Around the world, many governments and companies have moved to ban single-use plastics to reduce plastic waste. Macao recently joined the club by prohibiting the import and transfer of non-biodegradable disposable plastic straws and stirring rods starting 1 January 2022.
The move follows the prohibition of importing styrofoam food containers a year prior. Local environmentalists have welcomed the bans; however, many question their ability to reduce plastic waste.
“Plastic straws and stirrers account for only a tiny percentage of total single plastic waste in Macao,” stresses Annie Lao, who helped organise a petition against single-use plastics in 2018.
Although there is a lack of relevant statistics in Macao, straws comprise just 0.025 per cent of the 8 million tons of plastic that flow into the ocean every year, according to National Geographic.
Even so, the activist hopes that the law sends a clear message to the public, encouraging people to ditch single-use straws and stirrers that will eventually end up in landfills, incinerators or our waterways.
Easier said than done
Eradicating single-use items is the most effective way to reduce waste. But it’s not easy to implement for restaurants, cafes, bars and other catering establishments.
Charles, who has requested to use his first name only for privacy reasons, owns a Thai restaurant in Taipa that has long used single-use paper straws. Charles realises that this practice takes a toll on the environment but does not think diners are ready to quit using throwaway utensils, especially straws.
“Many people still prefer using straws because they are worried that the edge of the cups, bottles or cans are not clean,” he explains. “Meanwhile, reusable straws may not be as hygienic as the single-use ones.”
He also does not feel confident that the public will bring their own reusable alternatives if the restaurants stop offering single-use utensils. “Many people in Macao are so used to convenience. They will probably rely on the restaurants to provide an alternative, and some may even reject the [reusable] products. At the end of the day, the restaurants will pay the price,” he laments.
The beginning of a solution
Benvinda Santos, the co-founder of the environmental group Macau for Waste Reduction, believes the ban should serve as a catalyst for public awareness campaigns about the importance of waste reduction.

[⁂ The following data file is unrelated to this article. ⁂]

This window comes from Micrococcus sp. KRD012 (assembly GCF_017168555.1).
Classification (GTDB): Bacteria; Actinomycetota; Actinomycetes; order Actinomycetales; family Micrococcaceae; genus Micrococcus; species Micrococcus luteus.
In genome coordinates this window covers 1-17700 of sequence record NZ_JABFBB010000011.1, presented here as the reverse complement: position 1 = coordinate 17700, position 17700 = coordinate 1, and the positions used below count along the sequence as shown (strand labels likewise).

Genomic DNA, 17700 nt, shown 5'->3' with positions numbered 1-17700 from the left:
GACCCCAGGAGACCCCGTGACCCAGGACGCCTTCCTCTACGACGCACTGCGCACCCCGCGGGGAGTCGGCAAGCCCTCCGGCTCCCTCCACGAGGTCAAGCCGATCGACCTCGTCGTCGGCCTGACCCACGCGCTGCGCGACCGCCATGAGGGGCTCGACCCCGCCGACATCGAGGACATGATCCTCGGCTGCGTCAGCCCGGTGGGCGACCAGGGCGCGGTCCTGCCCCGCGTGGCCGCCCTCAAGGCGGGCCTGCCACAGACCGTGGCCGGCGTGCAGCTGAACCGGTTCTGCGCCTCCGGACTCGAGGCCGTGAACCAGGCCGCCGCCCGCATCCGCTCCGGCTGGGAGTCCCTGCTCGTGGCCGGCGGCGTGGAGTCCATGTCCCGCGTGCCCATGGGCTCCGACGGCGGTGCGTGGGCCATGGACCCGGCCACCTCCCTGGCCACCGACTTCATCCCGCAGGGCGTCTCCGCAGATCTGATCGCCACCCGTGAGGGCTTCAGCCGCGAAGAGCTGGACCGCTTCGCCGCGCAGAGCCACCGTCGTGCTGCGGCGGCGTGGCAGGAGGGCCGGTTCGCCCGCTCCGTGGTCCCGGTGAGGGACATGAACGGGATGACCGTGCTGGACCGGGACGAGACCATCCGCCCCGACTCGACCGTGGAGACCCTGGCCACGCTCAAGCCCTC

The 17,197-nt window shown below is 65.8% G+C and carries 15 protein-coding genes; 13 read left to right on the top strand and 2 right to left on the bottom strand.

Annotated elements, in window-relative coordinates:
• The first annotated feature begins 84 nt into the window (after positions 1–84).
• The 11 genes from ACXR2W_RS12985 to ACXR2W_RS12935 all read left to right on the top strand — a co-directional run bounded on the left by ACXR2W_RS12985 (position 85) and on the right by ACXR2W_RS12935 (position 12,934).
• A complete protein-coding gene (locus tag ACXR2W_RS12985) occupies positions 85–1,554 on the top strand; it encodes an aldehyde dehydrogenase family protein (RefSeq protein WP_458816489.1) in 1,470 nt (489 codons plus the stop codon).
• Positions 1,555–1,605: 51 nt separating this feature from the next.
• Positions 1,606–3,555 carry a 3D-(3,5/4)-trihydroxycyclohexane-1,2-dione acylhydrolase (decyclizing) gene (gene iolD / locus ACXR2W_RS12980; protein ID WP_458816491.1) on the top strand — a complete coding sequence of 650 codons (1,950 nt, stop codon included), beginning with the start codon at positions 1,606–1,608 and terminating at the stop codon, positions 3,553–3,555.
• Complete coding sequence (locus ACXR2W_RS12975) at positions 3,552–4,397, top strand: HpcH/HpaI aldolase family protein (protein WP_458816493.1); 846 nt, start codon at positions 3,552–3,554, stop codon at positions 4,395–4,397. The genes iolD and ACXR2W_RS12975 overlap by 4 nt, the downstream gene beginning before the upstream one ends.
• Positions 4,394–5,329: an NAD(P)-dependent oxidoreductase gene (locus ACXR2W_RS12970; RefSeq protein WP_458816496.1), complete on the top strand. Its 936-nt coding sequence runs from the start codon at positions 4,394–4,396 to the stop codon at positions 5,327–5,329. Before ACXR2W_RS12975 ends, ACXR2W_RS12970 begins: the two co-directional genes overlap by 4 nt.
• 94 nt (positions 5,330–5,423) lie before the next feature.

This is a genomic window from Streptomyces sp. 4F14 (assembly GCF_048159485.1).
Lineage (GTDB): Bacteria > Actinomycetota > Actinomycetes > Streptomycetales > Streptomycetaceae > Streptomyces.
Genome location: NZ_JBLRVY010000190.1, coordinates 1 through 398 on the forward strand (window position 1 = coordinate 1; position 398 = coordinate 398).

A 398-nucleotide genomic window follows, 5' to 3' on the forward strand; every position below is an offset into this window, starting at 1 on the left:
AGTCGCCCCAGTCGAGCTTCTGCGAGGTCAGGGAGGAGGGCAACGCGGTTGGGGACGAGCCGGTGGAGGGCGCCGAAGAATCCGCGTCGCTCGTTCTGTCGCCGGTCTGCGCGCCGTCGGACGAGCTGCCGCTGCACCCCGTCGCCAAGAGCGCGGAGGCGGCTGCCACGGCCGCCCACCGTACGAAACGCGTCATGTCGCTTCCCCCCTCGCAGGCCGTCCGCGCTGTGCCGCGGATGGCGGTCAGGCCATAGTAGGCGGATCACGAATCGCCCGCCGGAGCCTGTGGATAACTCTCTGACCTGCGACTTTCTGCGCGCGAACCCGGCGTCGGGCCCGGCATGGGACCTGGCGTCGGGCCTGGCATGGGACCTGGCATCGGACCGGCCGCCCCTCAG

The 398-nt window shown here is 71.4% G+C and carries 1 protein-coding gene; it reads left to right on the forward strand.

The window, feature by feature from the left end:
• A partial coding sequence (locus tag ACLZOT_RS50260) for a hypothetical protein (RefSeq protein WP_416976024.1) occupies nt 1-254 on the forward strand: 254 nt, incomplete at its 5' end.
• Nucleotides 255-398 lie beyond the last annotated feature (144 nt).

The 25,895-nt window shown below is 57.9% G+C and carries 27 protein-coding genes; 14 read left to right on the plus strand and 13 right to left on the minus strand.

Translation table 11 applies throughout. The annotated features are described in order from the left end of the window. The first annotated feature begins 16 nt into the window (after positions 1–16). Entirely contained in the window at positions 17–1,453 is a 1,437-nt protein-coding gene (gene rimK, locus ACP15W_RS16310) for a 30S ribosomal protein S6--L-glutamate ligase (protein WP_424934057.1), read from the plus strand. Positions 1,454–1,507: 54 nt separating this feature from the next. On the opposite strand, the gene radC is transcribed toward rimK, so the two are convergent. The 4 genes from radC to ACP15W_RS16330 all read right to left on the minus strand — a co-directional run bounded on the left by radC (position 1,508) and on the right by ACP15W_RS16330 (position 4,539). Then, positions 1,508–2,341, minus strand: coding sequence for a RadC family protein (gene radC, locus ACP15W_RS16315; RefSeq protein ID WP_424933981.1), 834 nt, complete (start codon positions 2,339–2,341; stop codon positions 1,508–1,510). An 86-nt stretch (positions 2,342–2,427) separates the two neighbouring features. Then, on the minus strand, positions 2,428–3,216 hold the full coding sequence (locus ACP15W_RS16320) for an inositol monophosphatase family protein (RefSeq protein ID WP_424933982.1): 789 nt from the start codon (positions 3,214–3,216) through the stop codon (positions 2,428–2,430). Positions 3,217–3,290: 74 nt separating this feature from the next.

“The fundamental problem is that many people still think that the consequences of waste pollution and climate change are very far away. That’s why it is very difficult to make them change their habits,” she explains.
“If we can help them understand the severity of waste pollution, they may be more supportive of the sustainability policies and may even adopt a more eco-friendly lifestyle voluntarily.”
According to a government report, the amount of solid waste created in Macao totalled 437,592 tonnes in 2020, translating to 1.74 kilogrammes of solid waste per person per day. The number surpasses many nearby cities such as Hong Kong (1.47 kg), Beijing (1.29 kg) and Shanghai (0.85 kg).
Poor waste management has contributed to climate change and air pollution around the globe. For instance, landfills, a common form of waste disposal in mainland China and Hong Kong, release methane, a potent greenhouse gas linked to climate change.
In Macao, almost 80 per cent of the city’s solid waste goes straight to incinerators, which emit pollutants such as nitrogen oxides and sulphur oxides.
Looking ahead, Lao and Santos hope that the government will take more proactive approaches to tackle the city’s waste problems.
“I would say these bans [on plastic straws, stirrers and styrofoam food containers] are not very impressive. They have all been implemented in mainland China already. Macao is only complying with the country’s policy,” Lao says, “Why can’t we try to be a leader of environmental protection for once?”
In January 2020, the mainland Chinese government announced it would ban or restrict the production, sales and use of disposable plastic products via three stages over the next five years.
The ban on disposable foamed plastic tableware, straws and plastic cotton buds came into effect at the end of 2020. The country also plans to phase out non-biodegradable plastic bags in all cities and towns by 2022.
To comply with the policy, businesses and markets selling fresh products, couriers non-biodegradable plastic packaging, and hotels using free disposal plastic products will have until 2025.
According to statistics, the retail and catering sectors in areas covered by China’s 2020 ban generate about 300,000 tonnes of plastic products annually.
The activists have urged the government to move forward with a more aggressive approach on a single-use plastics ban – prohibiting plastic bottles, take away containers and unnecessary plastic packaging for fruits and vegetables at supermarkets that account for most of the plastic waste in the city.
“I just hope that the government and the public can take environmental protection as seriously as the pandemic,” says Santos. “If we can put so much effort and discipline into Covid-19 prevention, we can also do this for the environment.”